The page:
(Originally published here by South China Morning Post.)
In the torrent of heartbreaking news last week, perhaps the only silver lining was that none of it was created by a Donald Trump executive order.
Leave aside the US president’s denial that the massacre in Christchurch was part of a rise in white nationalism, and we can at least consider it a week free of efforts by him to alienate strategic allies, disrupt global supply chains, dismantle environmental safeguards or demean minorities.
For China, there was another hopeful titbit. As the Ethiopian Airlines 737 MAX story developed, Beijing should have seen that Trump might be more of a solution than a problem in the still-unresolved stand-off over bilateral trade and investment.
“Airplanes are becoming far too complex to fly,” Trump tweeted amid reports that Boeing CEO Dennis Muilenburg asked him not to ground the plane. “Pilots are no longer needed, but rather computer scientists from MIT.”
Besides being a premature conclusion, Trump’s comment about the 737 MAX also underscored his attitude towards the tech industry.
A plea by Muilenburg to keep the planes flying, despite circumstances suggesting a software bug may have brought down two jets, killing 346 people, would be wrong on many levels.
But the company doesn’t deserve a rebuke from the US president that completely dismisses the most crucial element of its success: game-changing technological innovation.
Boeing’s success has always been in more than manufacturing wings and fuselages, and like many companies, Boeing’s family jewels are software and data.
It deserves credit for its history of technological firsts: a two-story jumbo jetliner (the 747), a fully computer-designed commercial aeroplane (the 777) and a mostly carbon-fibre airframe (the 787 Dreamliner), to name a few.
The history of technological advancement is littered with accidents and death. If the two recent 737 MAX crashes turn out to be attributable to a software glitch, Boeing will have a lot of work to do to save its reputation and compensate for the catastrophic loss of life.
But as aviation expert Jeff Wise pointed out in a New York Times opinion piece last week: “The gradual spread of automation through the civil aircraft fleet is a primary reason the accident rate worldwide has fallen from about four accidents per million flights in 1977 to less than 0.4 today.”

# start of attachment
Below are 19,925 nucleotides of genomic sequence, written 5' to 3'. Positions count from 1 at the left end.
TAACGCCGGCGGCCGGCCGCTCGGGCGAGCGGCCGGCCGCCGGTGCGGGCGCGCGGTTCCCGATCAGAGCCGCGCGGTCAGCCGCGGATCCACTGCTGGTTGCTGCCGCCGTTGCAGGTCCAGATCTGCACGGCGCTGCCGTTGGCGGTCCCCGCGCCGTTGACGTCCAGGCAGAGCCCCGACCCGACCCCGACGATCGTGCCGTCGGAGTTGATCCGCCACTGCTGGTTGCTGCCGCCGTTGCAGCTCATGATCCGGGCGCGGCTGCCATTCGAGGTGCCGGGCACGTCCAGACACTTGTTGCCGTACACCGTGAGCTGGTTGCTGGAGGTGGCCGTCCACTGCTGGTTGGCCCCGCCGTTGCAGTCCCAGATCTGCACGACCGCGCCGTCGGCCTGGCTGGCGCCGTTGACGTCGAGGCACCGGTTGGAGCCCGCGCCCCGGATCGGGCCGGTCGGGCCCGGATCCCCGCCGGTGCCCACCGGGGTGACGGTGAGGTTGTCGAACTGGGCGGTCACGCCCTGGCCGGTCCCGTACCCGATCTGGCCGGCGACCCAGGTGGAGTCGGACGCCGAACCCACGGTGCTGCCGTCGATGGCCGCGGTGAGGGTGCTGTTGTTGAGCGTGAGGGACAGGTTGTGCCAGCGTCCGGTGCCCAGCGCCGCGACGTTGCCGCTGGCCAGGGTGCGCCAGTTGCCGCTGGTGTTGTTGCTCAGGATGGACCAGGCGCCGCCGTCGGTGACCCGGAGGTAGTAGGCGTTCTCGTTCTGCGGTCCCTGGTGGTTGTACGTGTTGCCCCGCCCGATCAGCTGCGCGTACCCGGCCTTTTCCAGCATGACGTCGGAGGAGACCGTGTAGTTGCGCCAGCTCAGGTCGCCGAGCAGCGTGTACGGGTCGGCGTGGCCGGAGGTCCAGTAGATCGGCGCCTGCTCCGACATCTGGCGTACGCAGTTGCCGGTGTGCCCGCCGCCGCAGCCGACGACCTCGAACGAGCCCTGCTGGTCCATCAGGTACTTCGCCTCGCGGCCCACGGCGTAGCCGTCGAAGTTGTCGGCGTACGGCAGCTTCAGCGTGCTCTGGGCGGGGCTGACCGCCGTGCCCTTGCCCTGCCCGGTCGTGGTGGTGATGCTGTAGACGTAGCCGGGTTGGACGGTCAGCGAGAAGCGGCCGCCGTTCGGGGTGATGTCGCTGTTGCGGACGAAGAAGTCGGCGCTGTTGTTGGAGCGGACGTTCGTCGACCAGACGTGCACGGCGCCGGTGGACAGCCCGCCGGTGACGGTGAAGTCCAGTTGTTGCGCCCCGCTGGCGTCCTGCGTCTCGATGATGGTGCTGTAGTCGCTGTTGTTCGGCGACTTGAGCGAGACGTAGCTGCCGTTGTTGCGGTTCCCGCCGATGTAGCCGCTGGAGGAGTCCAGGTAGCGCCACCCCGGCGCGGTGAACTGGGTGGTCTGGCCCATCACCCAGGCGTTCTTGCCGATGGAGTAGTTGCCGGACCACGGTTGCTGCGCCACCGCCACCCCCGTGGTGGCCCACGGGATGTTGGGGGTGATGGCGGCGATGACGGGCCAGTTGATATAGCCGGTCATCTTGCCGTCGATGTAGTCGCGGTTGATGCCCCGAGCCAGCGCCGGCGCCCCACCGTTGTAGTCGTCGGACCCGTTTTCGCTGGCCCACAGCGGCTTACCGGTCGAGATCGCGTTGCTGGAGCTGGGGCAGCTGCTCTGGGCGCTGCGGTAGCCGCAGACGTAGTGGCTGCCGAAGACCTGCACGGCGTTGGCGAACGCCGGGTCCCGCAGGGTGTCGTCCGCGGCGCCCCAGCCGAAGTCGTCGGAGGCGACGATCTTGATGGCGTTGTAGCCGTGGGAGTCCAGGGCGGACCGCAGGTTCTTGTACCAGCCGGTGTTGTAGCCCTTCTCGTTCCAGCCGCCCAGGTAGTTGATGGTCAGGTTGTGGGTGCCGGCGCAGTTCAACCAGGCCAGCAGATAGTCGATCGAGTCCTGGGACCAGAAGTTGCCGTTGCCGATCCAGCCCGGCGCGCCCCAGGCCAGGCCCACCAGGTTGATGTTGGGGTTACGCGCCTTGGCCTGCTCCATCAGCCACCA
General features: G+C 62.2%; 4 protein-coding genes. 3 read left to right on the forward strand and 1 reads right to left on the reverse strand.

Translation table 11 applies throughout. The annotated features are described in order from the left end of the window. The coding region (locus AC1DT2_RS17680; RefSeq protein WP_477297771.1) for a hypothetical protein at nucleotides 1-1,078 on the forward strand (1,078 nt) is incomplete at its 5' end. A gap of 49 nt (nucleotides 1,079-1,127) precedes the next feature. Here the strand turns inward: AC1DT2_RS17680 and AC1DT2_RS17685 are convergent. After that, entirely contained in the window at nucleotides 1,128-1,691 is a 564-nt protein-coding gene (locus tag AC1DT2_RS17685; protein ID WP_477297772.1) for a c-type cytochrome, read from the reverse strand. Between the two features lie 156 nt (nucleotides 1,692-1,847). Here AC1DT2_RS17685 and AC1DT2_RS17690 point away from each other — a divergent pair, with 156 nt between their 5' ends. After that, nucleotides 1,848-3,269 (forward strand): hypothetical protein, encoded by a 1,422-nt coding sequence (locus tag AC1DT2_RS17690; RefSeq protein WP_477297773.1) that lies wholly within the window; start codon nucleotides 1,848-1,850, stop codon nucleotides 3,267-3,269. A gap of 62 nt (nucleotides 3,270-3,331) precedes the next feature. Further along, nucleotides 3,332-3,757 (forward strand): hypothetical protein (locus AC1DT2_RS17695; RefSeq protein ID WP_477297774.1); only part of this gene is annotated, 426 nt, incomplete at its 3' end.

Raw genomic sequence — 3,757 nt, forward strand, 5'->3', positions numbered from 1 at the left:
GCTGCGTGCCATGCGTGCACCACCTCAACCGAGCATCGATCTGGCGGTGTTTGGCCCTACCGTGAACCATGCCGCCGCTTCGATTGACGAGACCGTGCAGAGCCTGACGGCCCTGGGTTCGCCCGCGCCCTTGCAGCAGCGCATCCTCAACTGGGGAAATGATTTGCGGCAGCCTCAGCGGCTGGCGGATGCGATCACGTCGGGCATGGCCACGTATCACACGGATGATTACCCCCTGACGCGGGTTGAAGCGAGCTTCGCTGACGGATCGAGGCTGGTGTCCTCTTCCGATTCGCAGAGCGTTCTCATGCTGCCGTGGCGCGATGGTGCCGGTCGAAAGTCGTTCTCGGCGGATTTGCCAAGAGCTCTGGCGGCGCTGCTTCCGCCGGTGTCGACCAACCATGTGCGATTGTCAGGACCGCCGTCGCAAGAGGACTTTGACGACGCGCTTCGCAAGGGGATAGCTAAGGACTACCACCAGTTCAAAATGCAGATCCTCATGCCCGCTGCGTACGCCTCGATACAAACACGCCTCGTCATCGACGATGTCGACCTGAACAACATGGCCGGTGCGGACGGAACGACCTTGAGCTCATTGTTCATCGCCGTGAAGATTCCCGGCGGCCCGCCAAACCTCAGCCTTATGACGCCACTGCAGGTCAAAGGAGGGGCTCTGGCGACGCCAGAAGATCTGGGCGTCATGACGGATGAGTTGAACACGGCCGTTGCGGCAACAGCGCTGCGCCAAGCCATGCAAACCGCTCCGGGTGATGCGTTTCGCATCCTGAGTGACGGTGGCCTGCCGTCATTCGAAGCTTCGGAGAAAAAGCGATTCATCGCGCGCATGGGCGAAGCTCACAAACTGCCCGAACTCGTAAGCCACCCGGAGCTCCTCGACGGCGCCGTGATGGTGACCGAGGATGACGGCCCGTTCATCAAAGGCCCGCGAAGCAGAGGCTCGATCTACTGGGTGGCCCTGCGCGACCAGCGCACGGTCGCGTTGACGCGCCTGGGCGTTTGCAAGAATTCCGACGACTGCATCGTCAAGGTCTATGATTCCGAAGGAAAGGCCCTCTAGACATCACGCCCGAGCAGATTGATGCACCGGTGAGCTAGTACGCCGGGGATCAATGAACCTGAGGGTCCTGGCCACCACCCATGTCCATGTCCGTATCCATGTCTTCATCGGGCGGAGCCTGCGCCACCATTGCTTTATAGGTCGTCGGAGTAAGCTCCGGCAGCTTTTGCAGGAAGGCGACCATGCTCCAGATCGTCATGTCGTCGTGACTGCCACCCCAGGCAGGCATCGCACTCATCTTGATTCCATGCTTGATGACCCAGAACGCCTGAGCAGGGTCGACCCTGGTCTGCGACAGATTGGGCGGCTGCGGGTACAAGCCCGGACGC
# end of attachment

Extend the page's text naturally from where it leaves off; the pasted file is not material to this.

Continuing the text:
Trump wouldn’t cite these statistics, just as he wouldn’t point to overwhelming evidence that immigration has and always will be a net benefit to the US economy. Instead, Trump would like his supporters to believe that he can rebuild a manufacturing base for sweatshirts, washing machines and steel rebar.
As part of Trump’s efforts to bring back the 20th century, he has surrounded himself with former executives and lobbyists for the industrial metals and fossil fuel industries while getting into occasional scraps with the likes of Google, Facebook and Twitter.
Texas Senator and fervent Trump supporter Ted Cruz recently spoke reductively of California as “tofu and silicon and dyed hair”.
With their animus towards advanced technology, Trump and his friends threaten the sector whose health determines America’s ability to retain the world’s most dynamic economy.
Trump sees the current stand-off with China only in trade-deficit terms because he knows this problem can easily be rectified by Beijing.
Meanwhile, the brighter bulbs in his administration, including Trade Representative Robert Lighthizer, seem to sense the Chinese government’s endless financial and regulatory support for its tech sector is far more threatening to American interests.
There’s a reason Detroit crashed and Silicon Valley thrived. Trump would like Americans to believe that China took their manufacturing jobs and that the only beneficiaries in the US have been a small group of pointy-headed tech geniuses in Silicon Valley and Seattle.
The truth is that American manufacturers would have moved many of their manufacturing jobs overseas whether or not China had geared up to take them. And the US economy would have continued to be skewed towards tech giants and away from steel mills.
As long as Trump and his friends maintain their hostility towards the engineers that produce advancements like those that have brought down the accident rate in commercial aviation, China wins. Beijing should be hoping for a Trump victory in 2020.